Chance to Choose program in Port Moody to close its doors

Cuts to funding and rising costs have prompted the closure of an employment skills program for at-risk youth.

Chance to Choose coordinator Evelyn Humphreys confirmed this week that the program which has taught youth aged 15 to 35 about the job market for five years will shut down March 27.

Humphreys said the date was chosen to give the program's Port Moody landlord adequate notice, explaining that the program has faced funding problems before and was even closed briefly because funding arrived late. What's different this time, she said, is the combination of a funding cut and higher wages for the youth who get paid minimum wage while taking the program.

"We have 38 participants at $10.25 an hour instead of $8 an hour and that's a huge difference," said Humphreys, who explained that Service Canada funding was cut to $412,000 this year from $432,000 last year.

While staff cuts could have been made to keep the program running, Humphreys said doing so would have severely restricted the program geared to high-risk, vulnerable youth.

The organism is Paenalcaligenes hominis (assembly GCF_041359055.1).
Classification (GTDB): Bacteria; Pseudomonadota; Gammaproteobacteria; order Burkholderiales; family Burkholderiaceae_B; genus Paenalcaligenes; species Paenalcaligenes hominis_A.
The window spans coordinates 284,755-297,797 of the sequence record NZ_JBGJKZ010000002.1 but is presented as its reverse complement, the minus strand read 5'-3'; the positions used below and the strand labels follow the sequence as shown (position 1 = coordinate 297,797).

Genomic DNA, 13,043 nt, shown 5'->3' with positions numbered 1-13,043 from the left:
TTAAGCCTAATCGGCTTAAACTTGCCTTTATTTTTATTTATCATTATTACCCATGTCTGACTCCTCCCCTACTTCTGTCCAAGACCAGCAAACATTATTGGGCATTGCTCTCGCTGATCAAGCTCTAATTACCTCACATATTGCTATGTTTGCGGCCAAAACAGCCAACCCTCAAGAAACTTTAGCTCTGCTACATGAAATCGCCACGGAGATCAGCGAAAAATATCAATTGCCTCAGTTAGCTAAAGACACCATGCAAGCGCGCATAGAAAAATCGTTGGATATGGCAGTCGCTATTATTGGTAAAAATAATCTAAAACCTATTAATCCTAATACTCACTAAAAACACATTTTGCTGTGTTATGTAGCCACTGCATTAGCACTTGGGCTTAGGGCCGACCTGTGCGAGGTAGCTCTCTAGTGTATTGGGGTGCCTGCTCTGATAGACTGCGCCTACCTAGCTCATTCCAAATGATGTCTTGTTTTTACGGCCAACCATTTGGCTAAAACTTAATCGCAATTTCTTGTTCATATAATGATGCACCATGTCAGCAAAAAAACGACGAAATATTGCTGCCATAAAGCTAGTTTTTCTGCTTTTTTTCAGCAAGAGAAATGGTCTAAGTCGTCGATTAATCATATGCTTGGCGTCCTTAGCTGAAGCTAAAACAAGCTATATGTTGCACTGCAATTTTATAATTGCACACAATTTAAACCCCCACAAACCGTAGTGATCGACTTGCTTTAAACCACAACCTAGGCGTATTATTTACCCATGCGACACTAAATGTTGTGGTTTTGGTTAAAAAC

Thomas Tam, CEO of SUCCESS which operates the program for Service Canada, confirmed the funding was reduced to keep costs in line with other youth employment programs. However, he noted that, unlike other programs geared to youth, Chance to Choose worked with young people with multiple barriers to employment and needed higher staff ratios.

"They (Service Canada) think our unit costs are more expensive than other similar projects. They put a critical challenge on the safety and quality of the program," he said, adding that the program would be missed because the youth do community projects as part of their job training and because there are few programs serving youth in the Tri-Cities.

The closure announcement comes just a month after Chance to Choose held a reunion for some of its 300 graduates, which drew politicians from all levels of government. On Wednesday, the News published a story about a successful graduate, a former drug addict, who is now employed as a child care worker.

Humphreys said she appealed to municipal and provincial governments to help out with supports, such as free rent, but nothing could be arranged in time.

"What makes me angry is nobody is paying attention to the savings," Humphreys said, noting that her program which provides job skills training, as well as First Aid, SuperHost and Food Safe training, costs $12,000 per young person.

Those that graduate from Chance to Choose go on to complete their schooling or find jobs, she said. Without these kinds of intense programs, she said, youth could end up in the justice system, which costs $300 a day.

Service Canada was making arrangements to contact The News regarding funding, but hadn't come up with the details by Thursday morning.

More to come

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